A recent article from the Washington Post suggests that the angle a person holds his or her head while texting can cause a condition called “text neck.” According to a CNN interview with Tom DiAngelis, the president of the American Physical Therapy Association’s Private Practice Section, this condition can lead to problems such as pinched nerves, herniated disks and can also take away the natural curve of one’s neck.

With nearly 65 percent of American adults using a smartphone as of October 2014, many people may become affected in the future.

The article states that the angle that one typically looks at their phone can determine the severity of neck injuries, as it adds extraneous, and oftentimes harmful, weight.

“At a 15-degree angle, this weight is about 27 pounds, at 30 degrees it’s 40 pounds, at 45 degrees it’s 49 pounds, and at 60 degrees it’s 60 pounds,” Washington Post writer Lindsey Bever wrote.

Plattsburgh State Psychology major Shelby Norris said she uses her phone throughout the day.

“Honestly, I use it a good portion of the day. When I first get up, I check it,” Norris said. “I can’t do my homework because I’m usually distracted by the phone. I can’t sleep because I’m on the phone an hour before I’m supposed to go to sleep. It takes up a good amount of time from my day.”

Although she said she felt the numbers in the study were a little exaggerated, she could see the connection between constantly using one’s phone and poor posture or neck problems.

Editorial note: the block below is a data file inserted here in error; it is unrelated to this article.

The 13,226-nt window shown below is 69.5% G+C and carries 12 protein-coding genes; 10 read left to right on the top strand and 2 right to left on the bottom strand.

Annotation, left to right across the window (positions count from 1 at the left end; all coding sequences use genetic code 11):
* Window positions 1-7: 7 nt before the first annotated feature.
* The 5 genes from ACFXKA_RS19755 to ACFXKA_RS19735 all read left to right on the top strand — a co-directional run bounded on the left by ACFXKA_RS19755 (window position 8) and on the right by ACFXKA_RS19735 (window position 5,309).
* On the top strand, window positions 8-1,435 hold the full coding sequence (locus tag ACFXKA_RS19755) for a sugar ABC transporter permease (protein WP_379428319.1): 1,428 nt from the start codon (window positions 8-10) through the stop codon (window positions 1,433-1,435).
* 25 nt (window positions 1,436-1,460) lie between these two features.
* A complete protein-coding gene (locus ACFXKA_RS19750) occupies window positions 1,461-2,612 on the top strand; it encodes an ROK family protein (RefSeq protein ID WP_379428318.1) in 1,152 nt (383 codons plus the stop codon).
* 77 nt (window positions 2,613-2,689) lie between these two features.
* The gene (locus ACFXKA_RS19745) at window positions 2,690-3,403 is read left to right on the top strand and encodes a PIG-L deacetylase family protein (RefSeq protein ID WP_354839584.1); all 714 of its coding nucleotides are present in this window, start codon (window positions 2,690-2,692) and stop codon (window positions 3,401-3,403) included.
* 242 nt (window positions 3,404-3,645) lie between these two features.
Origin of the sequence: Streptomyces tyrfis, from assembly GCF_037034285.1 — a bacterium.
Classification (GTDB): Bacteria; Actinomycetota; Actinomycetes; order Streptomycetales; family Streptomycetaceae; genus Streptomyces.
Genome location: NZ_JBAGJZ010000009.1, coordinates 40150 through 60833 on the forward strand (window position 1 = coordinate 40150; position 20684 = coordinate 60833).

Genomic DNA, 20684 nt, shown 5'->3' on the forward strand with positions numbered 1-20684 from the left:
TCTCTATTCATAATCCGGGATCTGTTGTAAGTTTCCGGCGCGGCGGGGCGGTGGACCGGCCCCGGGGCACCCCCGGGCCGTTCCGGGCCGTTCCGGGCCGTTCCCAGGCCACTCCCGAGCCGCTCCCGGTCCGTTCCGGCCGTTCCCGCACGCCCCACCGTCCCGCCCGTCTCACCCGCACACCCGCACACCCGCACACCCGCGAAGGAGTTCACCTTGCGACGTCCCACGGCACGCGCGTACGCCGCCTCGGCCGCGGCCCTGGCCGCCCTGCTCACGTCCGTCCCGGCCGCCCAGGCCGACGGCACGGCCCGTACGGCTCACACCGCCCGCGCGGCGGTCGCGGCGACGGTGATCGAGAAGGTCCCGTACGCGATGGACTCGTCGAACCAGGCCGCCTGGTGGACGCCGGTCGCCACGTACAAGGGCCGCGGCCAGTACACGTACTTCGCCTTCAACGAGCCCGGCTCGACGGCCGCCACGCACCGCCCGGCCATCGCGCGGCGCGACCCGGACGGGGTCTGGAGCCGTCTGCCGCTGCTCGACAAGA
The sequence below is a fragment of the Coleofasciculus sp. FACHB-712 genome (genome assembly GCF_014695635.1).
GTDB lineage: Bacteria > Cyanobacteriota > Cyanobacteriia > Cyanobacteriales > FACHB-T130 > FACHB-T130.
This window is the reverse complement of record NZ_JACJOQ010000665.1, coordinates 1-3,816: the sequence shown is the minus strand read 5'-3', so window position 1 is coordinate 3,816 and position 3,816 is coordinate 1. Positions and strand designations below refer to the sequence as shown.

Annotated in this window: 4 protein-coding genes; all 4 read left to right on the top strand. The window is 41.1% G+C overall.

While PSUC social work major Catharine Weiss said she is not big into texting, she still uses her phone fairly often to communicate with friends and family and check her school accounts.

“Without it, I’d probably be completely lost,” Weiss said.

After learning about the Washington Post study, Weiss said the numbers didn’t seem high at all.

“They seem just about right, because when I’m leaning over texting, I can sometimes feel strain in my neck,” she said. “If I’m constantly doing homework, I can feel a little tired — I have to stretch, move my neck around.”

However, PSUC communications disorders major Jessica Penello disagreed with the study.

“When I’m texting, I’ve never had a problem with neck strain. To be honest, it sounds a little far-fetched because our necks are meant to move — that’s why they have mobility,” Penello said. “Obviously, bad posture will always give you some sort of aches and pains, but I don’t think people are having mass issues in texting.”

When Penello does text, she just uses the voice-to-text option.

“People have been hunched over their computers for a while now. I don’t think it’s anything more significant than just having bad posture,” Penello said.

As a nursing student at PSUC, Erica Carhart said she and her peers are constantly warned about the dangers of straining one’s neck or back, particularly doing heavy lifting in the hospital, transferring patients and bending over beds.

“Our necks are constantly strained daily — looking down at our computers, charts and phones,” Carhart said.

Carhart described her own posture as “awful,” saying, “It’s probably only going to get worse, not only from the heavy lifting at the hospital, but because of the daily wear and tear on my spine caused by the constant head-tilting while browsing the contents of my phone.”

Email Patrick Willisch at patrick.willisch@cardinalpointsonline.com

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